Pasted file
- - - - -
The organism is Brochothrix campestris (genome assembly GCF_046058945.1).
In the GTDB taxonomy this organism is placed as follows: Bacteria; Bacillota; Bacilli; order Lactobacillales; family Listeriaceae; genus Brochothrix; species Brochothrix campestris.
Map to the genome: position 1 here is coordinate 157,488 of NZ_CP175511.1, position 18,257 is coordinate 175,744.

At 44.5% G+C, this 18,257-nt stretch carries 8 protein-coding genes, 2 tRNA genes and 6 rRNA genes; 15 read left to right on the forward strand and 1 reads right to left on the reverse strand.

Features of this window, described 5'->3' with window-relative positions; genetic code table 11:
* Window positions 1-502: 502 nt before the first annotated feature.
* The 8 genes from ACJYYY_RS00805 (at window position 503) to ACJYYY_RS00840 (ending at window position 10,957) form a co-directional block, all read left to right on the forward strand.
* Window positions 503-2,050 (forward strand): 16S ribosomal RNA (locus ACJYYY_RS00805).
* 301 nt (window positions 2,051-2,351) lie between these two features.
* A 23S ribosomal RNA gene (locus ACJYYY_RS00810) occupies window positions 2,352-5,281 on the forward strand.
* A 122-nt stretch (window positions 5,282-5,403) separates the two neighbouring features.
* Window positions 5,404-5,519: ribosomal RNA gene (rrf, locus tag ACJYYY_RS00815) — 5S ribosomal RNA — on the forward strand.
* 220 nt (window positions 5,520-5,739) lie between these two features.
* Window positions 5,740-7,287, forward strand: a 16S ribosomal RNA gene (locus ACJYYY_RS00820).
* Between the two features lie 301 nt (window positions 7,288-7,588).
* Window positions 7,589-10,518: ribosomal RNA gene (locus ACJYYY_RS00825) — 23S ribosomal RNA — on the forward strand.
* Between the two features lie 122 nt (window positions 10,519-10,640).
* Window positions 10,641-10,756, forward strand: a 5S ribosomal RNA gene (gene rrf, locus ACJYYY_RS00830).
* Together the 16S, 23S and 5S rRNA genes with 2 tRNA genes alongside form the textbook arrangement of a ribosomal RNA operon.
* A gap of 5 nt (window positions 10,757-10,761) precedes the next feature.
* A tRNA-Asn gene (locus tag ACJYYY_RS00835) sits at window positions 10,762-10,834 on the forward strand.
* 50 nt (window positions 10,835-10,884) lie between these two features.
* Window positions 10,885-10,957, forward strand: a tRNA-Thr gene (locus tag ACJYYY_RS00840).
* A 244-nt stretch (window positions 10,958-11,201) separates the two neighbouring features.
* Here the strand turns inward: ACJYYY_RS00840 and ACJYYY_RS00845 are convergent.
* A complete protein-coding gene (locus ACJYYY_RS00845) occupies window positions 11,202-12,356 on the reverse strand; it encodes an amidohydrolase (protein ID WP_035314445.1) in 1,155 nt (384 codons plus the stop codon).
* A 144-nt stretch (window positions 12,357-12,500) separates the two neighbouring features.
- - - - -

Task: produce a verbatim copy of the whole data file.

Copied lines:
The organism is Brochothrix campestris (genome assembly GCF_046058945.1).
In the GTDB taxonomy this organism is placed as follows: Bacteria; Bacillota; Bacilli; order Lactobacillales; family Listeriaceae; genus Brochothrix; species Brochothrix campestris.
Map to the genome: position 1 here is coordinate 157,488 of NZ_CP175511.1, position 18,257 is coordinate 175,744.

At 44.5% G+C, this 18,257-nt stretch carries 8 protein-coding genes, 2 tRNA genes and 6 rRNA genes; 15 read left to right on the forward strand and 1 reads right to left on the reverse strand.

Features of this window, described 5'->3' with window-relative positions; genetic code table 11:
* Window positions 1-502: 502 nt before the first annotated feature.
* The 8 genes from ACJYYY_RS00805 (at window position 503) to ACJYYY_RS00840 (ending at window position 10,957) form a co-directional block, all read left to right on the forward strand.
* Window positions 503-2,050 (forward strand): 16S ribosomal RNA (locus ACJYYY_RS00805).
* 301 nt (window positions 2,051-2,351) lie between these two features.
* A 23S ribosomal RNA gene (locus ACJYYY_RS00810) occupies window positions 2,352-5,281 on the forward strand.
* A 122-nt stretch (window positions 5,282-5,403) separates the two neighbouring features.
* Window positions 5,404-5,519: ribosomal RNA gene (rrf, locus tag ACJYYY_RS00815) — 5S ribosomal RNA — on the forward strand.
* 220 nt (window positions 5,520-5,739) lie between these two features.
* Window positions 5,740-7,287, forward strand: a 16S ribosomal RNA gene (locus ACJYYY_RS00820).
* Between the two features lie 301 nt (window positions 7,288-7,588).
* Window positions 7,589-10,518: ribosomal RNA gene (locus ACJYYY_RS00825) — 23S ribosomal RNA — on the forward strand.
* Between the two features lie 122 nt (window positions 10,519-10,640).
* Window positions 10,641-10,756, forward strand: a 5S ribosomal RNA gene (gene rrf, locus ACJYYY_RS00830).
* Together the 16S, 23S and 5S rRNA genes with 2 tRNA genes alongside form the textbook arrangement of a ribosomal RNA operon.
* A gap of 5 nt (window positions 10,757-10,761) precedes the next feature.
* A tRNA-Asn gene (locus tag ACJYYY_RS00835) sits at window positions 10,762-10,834 on the forward strand.
* 50 nt (window positions 10,835-10,884) lie between these two features.
* Window positions 10,885-10,957, forward strand: a tRNA-Thr gene (locus tag ACJYYY_RS00840).
* A 244-nt stretch (window positions 10,958-11,201) separates the two neighbouring features.
* Here the strand turns inward: ACJYYY_RS00840 and ACJYYY_RS00845 are convergent.
* A complete protein-coding gene (locus ACJYYY_RS00845) occupies window positions 11,202-12,356 on the reverse strand; it encodes an amidohydrolase (protein ID WP_035314445.1) in 1,155 nt (384 codons plus the stop codon).
* A 144-nt stretch (window positions 12,357-12,500) separates the two neighbouring features.